Saturday, January 28, 2006

Medicine: inhaling your insulin

Hank McKinnell, CEO of Pfizer:

"Having grown tired of making new pills and shots, Pfizer has decided to place its research dollars into things that kids on the campus of the University of Michigan can stick in their noses, where the real street cash is, and where the government will leave us alone. Some guys were screwing around in the lab one night, and they accidentally grabbed the 'insulin' bottle instead of the 'groovy new hallucinogenic concoction-o-fun' bottle, and, well, here I am! Those silly chemists."

12 comments:

J Hearne said...

Inhaling Insulin kinda creeps me out a little bit.

Garrett said...

you inhaling anything creeps me out :0)

you're also a pro at sticking needles into yourself by now. but i'm sure this will be a fun trick at parties, "hey everybody, watch my glucose drop! *snort*"

Pepper said...

Garrett - How bad are the parties that you're going to?

Garrett said...

pepper, do you think anybody actually invites me to their parties? besides zuck, who has to schedule a party on a night that courtney got us tix for a concert for her b-day...

J Hearne said...

I've heard it's only for Type-2s. Any med student want to clue me in on this one?

Pepper said...

It's actually useful for both type 2's and type 1's. However, type 1's would still need to take injectable insulin. Inhaled insulin is rapid-acting. Type 1 diabetics (aka people with "Insulin-Dependent Diabetes Mellitus") require exogenous insulin in their bodies at all times, including when sleeping. This means that not all of their insulin can be rapid-acting and they will continue to need the longer-acting injectable forms before bed.

J Hearne said...

Ahh, I understand the whole "fast-acting" like Humalog or Novolog and "long-acting" like Humulin or Ultra-Lente. My immediate concern, however, was that I had read it was, for some reason, only useful for Type-2s. If it's a viable fast-acting insulin then it seems totally possible to use this in conjunction with a longer lasting insulin for basal control. However, those of us on Insulin Pumps don't see much point, I guess. I'd like to see steps taken towards a combination of glucose monitoring and pump technology. If a pancreas is going to refuse to be a part of the team, I say we replace it with an artificial one.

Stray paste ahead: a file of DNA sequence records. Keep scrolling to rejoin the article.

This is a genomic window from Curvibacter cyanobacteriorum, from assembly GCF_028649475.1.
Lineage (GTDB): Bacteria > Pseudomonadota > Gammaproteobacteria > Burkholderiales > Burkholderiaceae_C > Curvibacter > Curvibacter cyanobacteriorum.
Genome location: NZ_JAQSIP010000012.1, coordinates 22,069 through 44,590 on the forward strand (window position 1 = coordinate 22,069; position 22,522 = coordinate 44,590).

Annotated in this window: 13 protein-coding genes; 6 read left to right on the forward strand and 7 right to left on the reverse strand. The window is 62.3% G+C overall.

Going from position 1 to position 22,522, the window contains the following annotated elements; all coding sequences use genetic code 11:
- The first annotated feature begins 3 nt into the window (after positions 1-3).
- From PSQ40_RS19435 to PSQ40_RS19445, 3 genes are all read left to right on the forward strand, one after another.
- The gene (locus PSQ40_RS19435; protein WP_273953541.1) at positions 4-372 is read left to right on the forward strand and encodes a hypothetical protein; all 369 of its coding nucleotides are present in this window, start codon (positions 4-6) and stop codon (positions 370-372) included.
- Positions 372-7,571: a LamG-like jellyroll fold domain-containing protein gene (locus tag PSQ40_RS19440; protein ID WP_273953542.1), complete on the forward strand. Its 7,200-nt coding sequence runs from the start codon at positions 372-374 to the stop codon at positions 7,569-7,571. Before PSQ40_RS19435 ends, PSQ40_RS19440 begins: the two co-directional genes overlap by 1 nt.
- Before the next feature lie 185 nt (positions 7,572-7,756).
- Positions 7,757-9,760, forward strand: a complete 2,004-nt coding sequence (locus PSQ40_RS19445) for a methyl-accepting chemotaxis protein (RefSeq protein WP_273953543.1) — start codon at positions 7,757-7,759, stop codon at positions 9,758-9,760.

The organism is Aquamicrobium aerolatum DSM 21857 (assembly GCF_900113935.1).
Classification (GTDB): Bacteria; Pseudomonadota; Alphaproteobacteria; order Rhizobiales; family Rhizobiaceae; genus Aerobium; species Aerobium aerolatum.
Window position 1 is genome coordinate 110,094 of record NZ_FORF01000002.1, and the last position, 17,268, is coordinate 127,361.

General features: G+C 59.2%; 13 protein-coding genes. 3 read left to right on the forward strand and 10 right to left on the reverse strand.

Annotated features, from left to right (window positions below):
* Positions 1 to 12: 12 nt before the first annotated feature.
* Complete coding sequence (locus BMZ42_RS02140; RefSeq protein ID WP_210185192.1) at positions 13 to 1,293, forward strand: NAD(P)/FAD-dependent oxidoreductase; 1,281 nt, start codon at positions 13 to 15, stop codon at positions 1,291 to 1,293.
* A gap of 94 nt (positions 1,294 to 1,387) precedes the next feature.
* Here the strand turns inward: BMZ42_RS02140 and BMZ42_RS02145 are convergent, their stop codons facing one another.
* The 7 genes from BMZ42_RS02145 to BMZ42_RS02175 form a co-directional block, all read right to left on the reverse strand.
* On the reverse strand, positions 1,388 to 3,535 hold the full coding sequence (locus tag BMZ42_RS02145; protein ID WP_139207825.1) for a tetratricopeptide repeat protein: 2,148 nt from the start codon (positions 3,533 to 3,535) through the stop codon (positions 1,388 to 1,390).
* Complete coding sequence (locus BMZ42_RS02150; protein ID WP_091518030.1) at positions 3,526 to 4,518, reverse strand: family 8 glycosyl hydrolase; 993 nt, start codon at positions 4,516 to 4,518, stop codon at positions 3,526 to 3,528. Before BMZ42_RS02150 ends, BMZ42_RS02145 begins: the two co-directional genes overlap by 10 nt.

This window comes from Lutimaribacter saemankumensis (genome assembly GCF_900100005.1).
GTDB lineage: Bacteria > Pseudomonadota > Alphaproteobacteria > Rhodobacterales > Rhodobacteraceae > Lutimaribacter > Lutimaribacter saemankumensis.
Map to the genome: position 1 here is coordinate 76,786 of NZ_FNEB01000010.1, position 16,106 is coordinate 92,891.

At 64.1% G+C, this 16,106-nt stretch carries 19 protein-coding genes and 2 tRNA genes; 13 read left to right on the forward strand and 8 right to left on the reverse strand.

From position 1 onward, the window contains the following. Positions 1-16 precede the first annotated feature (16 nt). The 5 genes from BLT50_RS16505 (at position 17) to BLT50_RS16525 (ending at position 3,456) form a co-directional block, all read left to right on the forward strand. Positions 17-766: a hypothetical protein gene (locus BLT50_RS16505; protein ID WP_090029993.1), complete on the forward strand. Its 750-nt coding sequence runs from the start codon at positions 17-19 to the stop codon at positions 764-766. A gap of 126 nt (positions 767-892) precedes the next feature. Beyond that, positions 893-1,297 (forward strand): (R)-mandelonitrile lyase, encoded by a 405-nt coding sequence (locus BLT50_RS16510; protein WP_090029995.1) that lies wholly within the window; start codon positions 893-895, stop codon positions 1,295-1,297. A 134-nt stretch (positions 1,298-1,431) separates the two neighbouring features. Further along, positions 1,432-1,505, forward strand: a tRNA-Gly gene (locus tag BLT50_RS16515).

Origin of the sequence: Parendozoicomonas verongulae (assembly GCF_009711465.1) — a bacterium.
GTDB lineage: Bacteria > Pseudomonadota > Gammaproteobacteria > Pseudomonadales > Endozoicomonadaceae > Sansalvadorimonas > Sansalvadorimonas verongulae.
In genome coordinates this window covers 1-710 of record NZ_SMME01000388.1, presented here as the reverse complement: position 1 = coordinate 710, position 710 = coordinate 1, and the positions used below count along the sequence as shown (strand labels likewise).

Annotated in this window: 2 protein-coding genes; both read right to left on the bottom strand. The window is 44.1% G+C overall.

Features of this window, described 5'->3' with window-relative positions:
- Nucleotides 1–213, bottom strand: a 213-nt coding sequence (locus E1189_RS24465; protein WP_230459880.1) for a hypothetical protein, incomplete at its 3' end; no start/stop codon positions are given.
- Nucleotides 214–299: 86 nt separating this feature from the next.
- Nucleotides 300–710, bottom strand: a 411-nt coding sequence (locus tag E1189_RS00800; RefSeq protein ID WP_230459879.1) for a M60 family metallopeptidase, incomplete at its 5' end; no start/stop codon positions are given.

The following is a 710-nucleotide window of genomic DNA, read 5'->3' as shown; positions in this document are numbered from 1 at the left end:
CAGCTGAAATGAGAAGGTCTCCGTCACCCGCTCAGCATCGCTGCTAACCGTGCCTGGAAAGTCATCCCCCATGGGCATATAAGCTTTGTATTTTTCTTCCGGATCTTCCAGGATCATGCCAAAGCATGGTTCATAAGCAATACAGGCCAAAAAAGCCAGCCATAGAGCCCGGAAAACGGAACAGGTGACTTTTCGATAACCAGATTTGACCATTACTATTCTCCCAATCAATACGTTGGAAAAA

Garrett said...

nobody addresses the real problem though, in that insulin pumps are not compatible with nintendo ds games.

Anonymous said...

I dunno - the endo docs I've talked to won't touch the stuff. There's word in the air that this could lead to lung malignancy, and once several people on it inevitably get cancer (even if this is coincidental), it will be removed from the market. Of course, this is all just "expert opinion", and nowhere near RCT quality...

Plus, this stuff is way expen$ive.

Anonymous said...

As far as a combination insulin pump and glucometer, this seems pretty hard to pull of at first glance. The needle/catheter from the pump sits in the subcutaneous tissue. In order to monitor glucose, you need to go endovascular... i.e. an IV line, etc.

Although never discount the possibility of future technologies - such as an implantable, endovascular device that measures glucose in real-time (or not, if you want to conserve battery power) and sends it wirelessly to the insulin pump, which then continuously alters the rate of insulin.

J Hearne said...

An excellent point, Garrett. Why can't I mod my pump to play Halo? WHY?!

Seriously, though, people have asked me if it's a gaming console before. I guess they don't notice the thin tube running from it to my stomach. I most often get: "is that a cell phone?" My usual response is, "Yes, it's powered by my kidneys through this tube..." or "Yes, I use it to talk to my no good slacker of a Pancreas."

instructor.iddings said...

Garrett Sparks. This is your old pal, Josh Iddings. Just happened to stumble upon the Michigan website while looking for a Ph.D. program to join (though I'm not having much luck in my field). I took a chance that you would be in the directory and found you. I called the cell phone number given in the directory but haven't gotten an answer. I left you my number. If you don't actually use that cell phone or whatever, let me know. My home phone is 7406467358. Call me brother.